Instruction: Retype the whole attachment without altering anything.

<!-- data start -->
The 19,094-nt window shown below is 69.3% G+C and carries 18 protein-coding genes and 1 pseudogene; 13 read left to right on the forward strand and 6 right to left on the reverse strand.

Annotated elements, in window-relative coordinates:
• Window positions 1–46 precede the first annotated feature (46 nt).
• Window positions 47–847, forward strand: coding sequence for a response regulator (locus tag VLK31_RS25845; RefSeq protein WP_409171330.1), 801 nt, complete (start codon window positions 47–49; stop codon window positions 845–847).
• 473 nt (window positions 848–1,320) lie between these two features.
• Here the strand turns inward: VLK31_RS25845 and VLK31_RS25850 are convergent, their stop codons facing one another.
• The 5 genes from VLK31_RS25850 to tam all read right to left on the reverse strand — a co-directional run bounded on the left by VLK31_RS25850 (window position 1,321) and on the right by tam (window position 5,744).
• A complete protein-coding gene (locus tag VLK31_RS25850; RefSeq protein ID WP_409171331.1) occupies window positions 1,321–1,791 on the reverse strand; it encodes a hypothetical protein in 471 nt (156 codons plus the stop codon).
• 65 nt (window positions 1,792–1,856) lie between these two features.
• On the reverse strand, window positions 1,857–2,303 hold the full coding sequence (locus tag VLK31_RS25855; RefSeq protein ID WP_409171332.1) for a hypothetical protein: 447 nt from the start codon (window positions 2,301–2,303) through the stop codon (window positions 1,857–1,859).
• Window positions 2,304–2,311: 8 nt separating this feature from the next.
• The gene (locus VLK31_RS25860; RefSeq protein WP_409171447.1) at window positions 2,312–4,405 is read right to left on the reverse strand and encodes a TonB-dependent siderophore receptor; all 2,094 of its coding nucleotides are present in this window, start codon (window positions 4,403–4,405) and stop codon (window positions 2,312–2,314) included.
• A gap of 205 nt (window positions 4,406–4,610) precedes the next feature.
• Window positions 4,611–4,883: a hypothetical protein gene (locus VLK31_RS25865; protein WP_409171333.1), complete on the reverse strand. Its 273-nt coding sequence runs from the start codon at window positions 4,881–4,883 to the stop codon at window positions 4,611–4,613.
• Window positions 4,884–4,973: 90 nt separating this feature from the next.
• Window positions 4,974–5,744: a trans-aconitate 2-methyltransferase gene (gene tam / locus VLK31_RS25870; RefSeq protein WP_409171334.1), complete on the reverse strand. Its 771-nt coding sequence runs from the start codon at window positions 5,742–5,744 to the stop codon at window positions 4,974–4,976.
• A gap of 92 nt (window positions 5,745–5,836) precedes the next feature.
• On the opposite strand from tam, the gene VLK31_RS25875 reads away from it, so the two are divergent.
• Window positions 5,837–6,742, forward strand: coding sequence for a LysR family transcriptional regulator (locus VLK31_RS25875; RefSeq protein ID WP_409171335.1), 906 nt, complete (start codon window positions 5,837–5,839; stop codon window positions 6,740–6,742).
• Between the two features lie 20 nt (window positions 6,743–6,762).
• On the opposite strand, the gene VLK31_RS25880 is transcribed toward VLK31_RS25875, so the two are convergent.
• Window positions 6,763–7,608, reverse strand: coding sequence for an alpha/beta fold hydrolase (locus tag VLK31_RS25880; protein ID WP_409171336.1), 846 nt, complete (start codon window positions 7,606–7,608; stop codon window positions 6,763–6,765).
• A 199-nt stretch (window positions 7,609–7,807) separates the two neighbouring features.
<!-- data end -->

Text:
The 19,094-nt window shown below is 69.3% G+C and carries 18 protein-coding genes and 1 pseudogene; 13 read left to right on the forward strand and 6 right to left on the reverse strand.

Annotated elements, in window-relative coordinates:
• Window positions 1–46 precede the first annotated feature (46 nt).
• Window positions 47–847, forward strand: coding sequence for a response regulator (locus tag VLK31_RS25845; RefSeq protein WP_409171330.1), 801 nt, complete (start codon window positions 47–49; stop codon window positions 845–847).
• 473 nt (window positions 848–1,320) lie between these two features.
• Here the strand turns inward: VLK31_RS25845 and VLK31_RS25850 are convergent, their stop codons facing one another.
• The 5 genes from VLK31_RS25850 to tam all read right to left on the reverse strand — a co-directional run bounded on the left by VLK31_RS25850 (window position 1,321) and on the right by tam (window position 5,744).
• A complete protein-coding gene (locus tag VLK31_RS25850; RefSeq protein ID WP_409171331.1) occupies window positions 1,321–1,791 on the reverse strand; it encodes a hypothetical protein in 471 nt (156 codons plus the stop codon).
• 65 nt (window positions 1,792–1,856) lie between these two features.
• On the reverse strand, window positions 1,857–2,303 hold the full coding sequence (locus tag VLK31_RS25855; RefSeq protein ID WP_409171332.1) for a hypothetical protein: 447 nt from the start codon (window positions 2,301–2,303) through the stop codon (window positions 1,857–1,859).
• Window positions 2,304–2,311: 8 nt separating this feature from the next.
• The gene (locus VLK31_RS25860; RefSeq protein WP_409171447.1) at window positions 2,312–4,405 is read right to left on the reverse strand and encodes a TonB-dependent siderophore receptor; all 2,094 of its coding nucleotides are present in this window, start codon (window positions 4,403–4,405) and stop codon (window positions 2,312–2,314) included.
• A gap of 205 nt (window positions 4,406–4,610) precedes the next feature.
• Window positions 4,611–4,883: a hypothetical protein gene (locus VLK31_RS25865; protein WP_409171333.1), complete on the reverse strand. Its 273-nt coding sequence runs from the start codon at window positions 4,881–4,883 to the stop codon at window positions 4,611–4,613.
• Window positions 4,884–4,973: 90 nt separating this feature from the next.
• Window positions 4,974–5,744: a trans-aconitate 2-methyltransferase gene (gene tam / locus VLK31_RS25870; RefSeq protein WP_409171334.1), complete on the reverse strand. Its 771-nt coding sequence runs from the start codon at window positions 5,742–5,744 to the stop codon at window positions 4,974–4,976.
• A gap of 92 nt (window positions 5,745–5,836) precedes the next feature.
• On the opposite strand from tam, the gene VLK31_RS25875 reads away from it, so the two are divergent.
• Window positions 5,837–6,742, forward strand: coding sequence for a LysR family transcriptional regulator (locus VLK31_RS25875; RefSeq protein ID WP_409171335.1), 906 nt, complete (start codon window positions 5,837–5,839; stop codon window positions 6,740–6,742).
• Between the two features lie 20 nt (window positions 6,743–6,762).
• On the opposite strand, the gene VLK31_RS25880 is transcribed toward VLK31_RS25875, so the two are convergent.
• Window positions 6,763–7,608, reverse strand: coding sequence for an alpha/beta fold hydrolase (locus tag VLK31_RS25880; protein ID WP_409171336.1), 846 nt, complete (start codon window positions 7,606–7,608; stop codon window positions 6,763–6,765).
• A 199-nt stretch (window positions 7,609–7,807) separates the two neighbouring features.